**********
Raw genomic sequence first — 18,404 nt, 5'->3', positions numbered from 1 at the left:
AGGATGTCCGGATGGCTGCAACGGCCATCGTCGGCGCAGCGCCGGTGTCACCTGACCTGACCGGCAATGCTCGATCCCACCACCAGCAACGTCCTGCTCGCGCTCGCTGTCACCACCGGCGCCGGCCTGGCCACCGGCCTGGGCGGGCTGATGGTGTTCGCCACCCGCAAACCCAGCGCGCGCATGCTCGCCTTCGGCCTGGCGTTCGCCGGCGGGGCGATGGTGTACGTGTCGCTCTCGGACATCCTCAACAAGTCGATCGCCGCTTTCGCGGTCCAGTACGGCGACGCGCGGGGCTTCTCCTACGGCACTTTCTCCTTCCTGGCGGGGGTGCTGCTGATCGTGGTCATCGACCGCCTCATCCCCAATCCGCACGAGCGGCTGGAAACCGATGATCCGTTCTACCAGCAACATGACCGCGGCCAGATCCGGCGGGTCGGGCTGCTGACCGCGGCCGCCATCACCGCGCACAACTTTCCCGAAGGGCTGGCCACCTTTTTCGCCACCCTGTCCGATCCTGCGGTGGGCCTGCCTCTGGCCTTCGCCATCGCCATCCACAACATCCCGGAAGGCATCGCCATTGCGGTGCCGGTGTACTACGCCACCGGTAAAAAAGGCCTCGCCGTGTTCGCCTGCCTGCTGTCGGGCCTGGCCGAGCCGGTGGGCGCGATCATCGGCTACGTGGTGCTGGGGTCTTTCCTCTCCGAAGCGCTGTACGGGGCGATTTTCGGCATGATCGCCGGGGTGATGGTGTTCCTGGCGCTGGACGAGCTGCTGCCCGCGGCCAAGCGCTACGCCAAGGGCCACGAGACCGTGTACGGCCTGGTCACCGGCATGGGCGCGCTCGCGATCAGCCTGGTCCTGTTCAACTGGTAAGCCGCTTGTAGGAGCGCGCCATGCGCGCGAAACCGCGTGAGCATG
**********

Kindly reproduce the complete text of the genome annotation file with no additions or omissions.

Raw genomic sequence first — 18,404 nt, 5'->3', positions numbered from 1 at the left:
AGGATGTCCGGATGGCTGCAACGGCCATCGTCGGCGCAGCGCCGGTGTCACCTGACCTGACCGGCAATGCTCGATCCCACCACCAGCAACGTCCTGCTCGCGCTCGCTGTCACCACCGGCGCCGGCCTGGCCACCGGCCTGGGCGGGCTGATGGTGTTCGCCACCCGCAAACCCAGCGCGCGCATGCTCGCCTTCGGCCTGGCGTTCGCCGGCGGGGCGATGGTGTACGTGTCGCTCTCGGACATCCTCAACAAGTCGATCGCCGCTTTCGCGGTCCAGTACGGCGACGCGCGGGGCTTCTCCTACGGCACTTTCTCCTTCCTGGCGGGGGTGCTGCTGATCGTGGTCATCGACCGCCTCATCCCCAATCCGCACGAGCGGCTGGAAACCGATGATCCGTTCTACCAGCAACATGACCGCGGCCAGATCCGGCGGGTCGGGCTGCTGACCGCGGCCGCCATCACCGCGCACAACTTTCCCGAAGGGCTGGCCACCTTTTTCGCCACCCTGTCCGATCCTGCGGTGGGCCTGCCTCTGGCCTTCGCCATCGCCATCCACAACATCCCGGAAGGCATCGCCATTGCGGTGCCGGTGTACTACGCCACCGGTAAAAAAGGCCTCGCCGTGTTCGCCTGCCTGCTGTCGGGCCTGGCCGAGCCGGTGGGCGCGATCATCGGCTACGTGGTGCTGGGGTCTTTCCTCTCCGAAGCGCTGTACGGGGCGATTTTCGGCATGATCGCCGGGGTGATGGTGTTCCTGGCGCTGGACGAGCTGCTGCCCGCGGCCAAGCGCTACGCCAAGGGCCACGAGACCGTGTACGGCCTGGTCACCGGCATGGGCGCGCTCGCGATCAGCCTGGTCCTGTTCAACTGGTAAGCCGCTTGTAGGAGCGCGCCATGCGCGCGAAACCGCGTGAGCATG